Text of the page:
Neither U.S. nor Canadian Foreign Trade is Following the Script

2016-06-08-US-Trade-GraphicLast year, an expectation of a series of interest rate hikes to be rolled out by the Federal Reserve led to a period of extreme strength in the value of the U.S. dollar. There’s no doubt this caused headaches for manufacturers and service providers trying to make export sales.

It also inhibited inbound tourist and business travel from beyond the country’s boundaries and encouraged import purchases which were made cheaper by the currency effect.

Nevertheless, America’s goods and services trade balance with the world, which ranged between -$600 billion and -$800 billion before the Great Recession, stayed close to -$500 billion in 2015, or approximately the same as in 2014 and 2013 (see Graph 1).

Graph 1: United States’ Foreign Trade: Goods and Services Balance


Based on seasonally adjusted monthly figures, projected at an annual rate.

Analysis of U.S. foreign trade usually focuses on goods and services exports minus goods and services imports.

Data source: U.S. Bureau of the Census.
Chart: ConstructConnect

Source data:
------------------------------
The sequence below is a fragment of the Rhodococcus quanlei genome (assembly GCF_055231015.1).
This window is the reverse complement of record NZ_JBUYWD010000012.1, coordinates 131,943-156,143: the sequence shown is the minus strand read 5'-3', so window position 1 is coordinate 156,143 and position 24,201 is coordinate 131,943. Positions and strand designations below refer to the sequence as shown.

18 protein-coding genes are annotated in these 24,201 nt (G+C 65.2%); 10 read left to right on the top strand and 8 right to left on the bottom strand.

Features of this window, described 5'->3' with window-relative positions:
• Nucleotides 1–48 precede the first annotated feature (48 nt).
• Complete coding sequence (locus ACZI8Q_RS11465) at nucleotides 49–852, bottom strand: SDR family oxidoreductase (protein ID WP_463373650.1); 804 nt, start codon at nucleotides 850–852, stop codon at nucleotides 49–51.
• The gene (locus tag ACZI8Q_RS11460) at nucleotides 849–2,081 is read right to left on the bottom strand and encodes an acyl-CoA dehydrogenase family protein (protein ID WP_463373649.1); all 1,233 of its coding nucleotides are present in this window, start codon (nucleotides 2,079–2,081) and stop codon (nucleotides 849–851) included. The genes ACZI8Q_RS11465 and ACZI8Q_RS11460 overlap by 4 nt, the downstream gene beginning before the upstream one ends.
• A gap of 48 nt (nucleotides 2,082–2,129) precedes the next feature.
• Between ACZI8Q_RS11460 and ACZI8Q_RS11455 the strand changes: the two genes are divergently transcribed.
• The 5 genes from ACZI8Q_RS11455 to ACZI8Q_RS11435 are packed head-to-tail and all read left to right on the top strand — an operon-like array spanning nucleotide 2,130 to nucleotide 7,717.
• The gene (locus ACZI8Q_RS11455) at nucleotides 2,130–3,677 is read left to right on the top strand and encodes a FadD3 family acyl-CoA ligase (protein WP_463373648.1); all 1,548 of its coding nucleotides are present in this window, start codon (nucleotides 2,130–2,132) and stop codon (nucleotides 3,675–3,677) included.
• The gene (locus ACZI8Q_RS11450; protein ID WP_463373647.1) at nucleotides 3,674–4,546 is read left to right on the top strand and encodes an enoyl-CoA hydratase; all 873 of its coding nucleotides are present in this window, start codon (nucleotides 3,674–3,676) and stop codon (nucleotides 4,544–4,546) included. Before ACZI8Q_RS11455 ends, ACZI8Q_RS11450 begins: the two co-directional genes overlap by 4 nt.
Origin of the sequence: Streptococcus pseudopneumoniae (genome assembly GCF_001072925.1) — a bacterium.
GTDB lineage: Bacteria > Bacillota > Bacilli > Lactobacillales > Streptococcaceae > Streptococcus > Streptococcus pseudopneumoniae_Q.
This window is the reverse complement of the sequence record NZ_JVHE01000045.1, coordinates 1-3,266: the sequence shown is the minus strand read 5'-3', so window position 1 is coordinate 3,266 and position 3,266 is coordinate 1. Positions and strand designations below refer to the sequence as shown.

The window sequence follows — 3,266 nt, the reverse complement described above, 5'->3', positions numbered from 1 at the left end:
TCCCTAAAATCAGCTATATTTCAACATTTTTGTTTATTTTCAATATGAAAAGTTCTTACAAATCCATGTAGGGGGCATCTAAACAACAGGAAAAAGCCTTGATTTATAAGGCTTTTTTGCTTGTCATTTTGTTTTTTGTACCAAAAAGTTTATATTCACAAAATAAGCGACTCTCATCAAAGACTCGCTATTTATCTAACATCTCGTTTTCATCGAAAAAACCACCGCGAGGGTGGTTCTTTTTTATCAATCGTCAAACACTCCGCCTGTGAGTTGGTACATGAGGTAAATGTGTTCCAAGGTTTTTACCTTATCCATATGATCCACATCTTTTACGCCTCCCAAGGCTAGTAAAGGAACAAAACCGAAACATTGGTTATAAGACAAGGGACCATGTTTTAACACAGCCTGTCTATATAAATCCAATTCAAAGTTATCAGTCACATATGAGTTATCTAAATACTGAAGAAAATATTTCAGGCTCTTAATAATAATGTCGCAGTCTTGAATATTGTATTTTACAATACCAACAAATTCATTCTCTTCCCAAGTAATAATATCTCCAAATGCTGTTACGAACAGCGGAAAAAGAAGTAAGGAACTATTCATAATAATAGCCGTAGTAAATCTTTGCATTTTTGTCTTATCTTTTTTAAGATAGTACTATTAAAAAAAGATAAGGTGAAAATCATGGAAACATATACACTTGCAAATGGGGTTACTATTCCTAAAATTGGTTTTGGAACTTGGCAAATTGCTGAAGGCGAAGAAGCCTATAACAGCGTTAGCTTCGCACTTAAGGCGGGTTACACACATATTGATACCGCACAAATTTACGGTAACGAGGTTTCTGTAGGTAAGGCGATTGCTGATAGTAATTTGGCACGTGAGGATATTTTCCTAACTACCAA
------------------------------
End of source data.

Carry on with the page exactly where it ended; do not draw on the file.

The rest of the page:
In March and April of this year, the U.S. trade deficit fell further, to -$400 billion. That’s a reduction of as much as 50% from when it was at its most excessive.

The major sources of the improvement have been a greater self-reliance on domestic energy, made possible by the emergence of a hydraulic fracturing sector that has learned how to tap previously inaccessible reserves.

Also, the global price of oil has fallen dramatically. The oil that is still being imported is much less expensive.

More recently, with job creation decelerating and the Fed less likely to aggressively pursue rate increases, the greenback has been in modest retreat versus other major currencies.

A less muscular greenback should enable the economy to maintain its better foreign trade position.  A smaller trade deficit will provide a big bonus for the summation of the line items in the gross domestic product (GDP) calculation.